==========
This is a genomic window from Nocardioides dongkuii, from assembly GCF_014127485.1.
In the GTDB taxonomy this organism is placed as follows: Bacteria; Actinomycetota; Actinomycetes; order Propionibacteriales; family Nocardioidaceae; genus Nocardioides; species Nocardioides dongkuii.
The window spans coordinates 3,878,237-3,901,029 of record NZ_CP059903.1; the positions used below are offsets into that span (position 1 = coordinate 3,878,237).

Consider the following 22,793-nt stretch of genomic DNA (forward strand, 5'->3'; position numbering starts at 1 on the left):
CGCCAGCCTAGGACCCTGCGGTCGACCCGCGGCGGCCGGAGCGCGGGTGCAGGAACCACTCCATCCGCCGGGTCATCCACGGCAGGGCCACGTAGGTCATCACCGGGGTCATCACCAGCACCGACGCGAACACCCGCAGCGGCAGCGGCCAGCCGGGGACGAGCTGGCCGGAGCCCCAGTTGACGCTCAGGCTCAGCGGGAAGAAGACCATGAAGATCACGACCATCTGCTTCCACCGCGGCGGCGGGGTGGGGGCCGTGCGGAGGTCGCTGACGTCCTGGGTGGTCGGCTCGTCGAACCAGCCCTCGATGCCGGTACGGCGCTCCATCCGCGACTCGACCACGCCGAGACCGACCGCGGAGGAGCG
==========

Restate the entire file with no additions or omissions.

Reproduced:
This is a genomic window from Nocardioides dongkuii, from assembly GCF_014127485.1.
In the GTDB taxonomy this organism is placed as follows: Bacteria; Actinomycetota; Actinomycetes; order Propionibacteriales; family Nocardioidaceae; genus Nocardioides; species Nocardioides dongkuii.
The window spans coordinates 3,878,237-3,901,029 of record NZ_CP059903.1; the positions used below are offsets into that span (position 1 = coordinate 3,878,237).

Consider the following 22,793-nt stretch of genomic DNA (forward strand, 5'->3'; position numbering starts at 1 on the left):
CGCCAGCCTAGGACCCTGCGGTCGACCCGCGGCGGCCGGAGCGCGGGTGCAGGAACCACTCCATCCGCCGGGTCATCCACGGCAGGGCCACGTAGGTCATCACCGGGGTCATCACCAGCACCGACGCGAACACCCGCAGCGGCAGCGGCCAGCCGGGGACGAGCTGGCCGGAGCCCCAGTTGACGCTCAGGCTCAGCGGGAAGAAGACCATGAAGATCACGACCATCTGCTTCCACCGCGGCGGCGGGGTGGGGGCCGTGCGGAGGTCGCTGACGTCCTGGGTGGTCGGCTCGTCGAACCAGCCCTCGATGCCGGTACGGCGCTCCATCCGCGACTCGACCACGCCGAGACCGACCGCGGAGGAGCG